food for thought

by michelle

Archive for the ‘vegetables’ Category

kimchi

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Kimchi is a traditional Korean side dish (banchan) made from salted and fermented vegetables.There are hundreds of varieties of kimchi but it is most commonly made with napa cabbage and Korean white radish (mu) and a variety of seasonings including Korean chilli flakes (gochugaru), garlic, ginger and often dried seafood. Traditionally kimchi was stored underground in jars but today most people in Korea have dedicated kimchi fridges. Mary and I finally got around to making some.

For a large jar of kimchi, cut 1 large Napa cabbage into chunks. Dissolve ⅛ of a cup of salt in warm water and immerse the cabbage for 30 minutes. Meanwhile process 4 cloves of garlic, an equal amount of ginger, 1 tablespoon of unrefined sugar, 2 teaspoons of salt and 1 tablespoon of fish sauce to make a smooth paste. Add 1 cup of Korean chilli flakes. Cut 350g each of carrots and white radish into julienne and cut a bunch of spring onions into similar lengths. Drain the cabbage and without rinsing pat it dry. Combine everything in a large bowl and pound or knead the mixture to get the vegetables to release their juices. When there is a reasonable amount of liquid in the mixture transfer it to a large jar and weigh it down so that the vegetables are all submerged (a smaller jar full of water makes a good weight). Stand the jar in a tub (liquid will escape) and allow it to ferment for 1 week at room temperature. If you prefer a sourer flavour you can leave it for longer. When you’re happy with the flavour and texture transfer it to the fridge. It will keep for some months.

As well as being eaten as a side dish, kimchi is often used in cooking. Here’s a delicious noodle stir-fry.

First cook 150g (5½ oz) of cellophane (bean-thread) noodles and set aside. Chop 1 onion, 4 large mushrooms, 2 rashers of bacon and some spring onions. In a bowl combine 2 finely diced cloves of garlic, 2 teaspoons of Korean chilli paste (gochujang), 3 teaspoons of soy sauce, 3 teaspoons of honey, 3 teaspoons of raw sugar, 1 teaspoon of sesame oil, 1 teaspoon of rice vinegar and ½ a cup of hot water. Heat a wok over medium heat and fry the bacon then the onion and the mushrooms. Add 1 cup of kimchi, the sauce and the noodles. Cook until everything is hot and well combined. Remove to a plate and sprinkle with the chopped spring onions. Turn the heat up and add more oil to the wok. Fry 3 lightly salted eggs until they are cooked and then place them over the noodle stir-fry. Garnish with toasted sesame seeds and toasted seaweed (kim in Korean or kankoku nori in Japanese).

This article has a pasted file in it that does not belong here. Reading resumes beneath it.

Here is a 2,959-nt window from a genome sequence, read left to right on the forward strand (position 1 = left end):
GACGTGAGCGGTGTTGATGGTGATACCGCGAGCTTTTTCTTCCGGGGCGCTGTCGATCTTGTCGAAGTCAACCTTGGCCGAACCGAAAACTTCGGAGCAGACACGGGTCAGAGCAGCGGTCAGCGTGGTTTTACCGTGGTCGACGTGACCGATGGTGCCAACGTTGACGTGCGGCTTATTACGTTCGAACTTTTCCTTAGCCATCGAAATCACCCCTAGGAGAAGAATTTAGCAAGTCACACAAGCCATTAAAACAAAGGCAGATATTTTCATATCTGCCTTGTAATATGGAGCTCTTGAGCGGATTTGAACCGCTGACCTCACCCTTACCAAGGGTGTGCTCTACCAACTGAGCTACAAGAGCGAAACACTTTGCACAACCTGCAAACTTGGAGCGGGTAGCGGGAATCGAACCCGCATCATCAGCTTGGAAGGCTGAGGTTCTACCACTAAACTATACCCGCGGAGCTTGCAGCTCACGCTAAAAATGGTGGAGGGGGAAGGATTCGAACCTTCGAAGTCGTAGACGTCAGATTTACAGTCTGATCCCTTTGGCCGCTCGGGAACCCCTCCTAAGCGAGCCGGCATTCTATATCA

Written by michelle picker

May 21, 2017 at 6:01 am

barley, lentils and mushrooms with fried onions

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Once again Yotam Ottolenghi’s recipe imparts amazing flavours to a vegetarian meal.

barley-lentils-and-mushrooms

In a small bowl cover 20g (¾ oz) of dried porcini with 1¾ cups of boiling water and leave to stand for an hour. After an hour, remove the mushrooms and strain the liquid through a very fine sieve to remove any grit, then return the mushrooms to their liquid. Place 120g (4¼ oz) of barley (pre-soaked) and 170g (6 oz) of brown lentils in a large saucepan. Add 4 times the volume of cold water and bring to a boil. Lower the heat to a rolling simmer and cook for 15 to 20 minutes. Drain, transfer to a bowl and leave to cool down. Cut an onion into thin slices lengthways and toss in a bowl with 2 tablespoons of flour. Heat oil in a medium saucepan (enough to cover the onion slices in batches) to high heat and fry the onion in batches for three to four minutes, until golden-brown. Remove them to a plate lined with paper towel and set aside to cool. Slice a second onion into wider wedges. In a large sauté pan, heat 2 tablespoons of olive oil over high heat and fry the onion wedges for five minutes until charred and soft. Stir in 1½ teaspoons of ground cumin, 1 teaspoons of ground allspice and 1 teaspoon of ground cinnamon. Next add 4 sliced large mushrooms, the finely sliced rind of 1 lemon and ½ a teaspoon each of sugar and salt. Fry until the mushrooms start to soften then add the porcini and all their soaking liquid. Boil rapidly for five minutes, reducing the liquid to approximately ½ a cup. Reduce the heat and add the lentils and barley plus 1 tablespoon of dried mint, 1 teaspoon of dried dill leaves, ¾ of a teaspoon of salt and a generous amount of freshly ground black pepper. Cook for a minute more then remove from the heat and add 2 tablespoons of lemon juice. Serve garnished with the fried onion and chopped parsley with sour cream on the side.

minced chicken salad

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Loosely based on Thai Larb, this minced chicken salad makes a tasty summer meal.

lao-style-chicken-salad

To cook the chicken you will need some Thai chilli paste in soya oil. Add 3 tablespoons of the paste and some of the oil to a saucepan and heat over medium heat. Add 450g (1 lb) of minced chicken thigh meat and cook, mixing well and breaking the mince into small pieces. If necessary add a little water. When the chicken is cooked set it aside to cool. In a bowl make a salad of finely shredded celery, finely sliced red onion, julienned carrot, plenty of chopped fresh coriander (cilantro) and mint, bean thread noodles (cooked for 2 minutes and shocked under cold running water), chopped cucumber, chopped tomatoes, finely chopped fresh red chilli and chopped roasted peanuts. When the chicken has cooled add it to the salad and season with fish sauce and fresh lime juice to taste.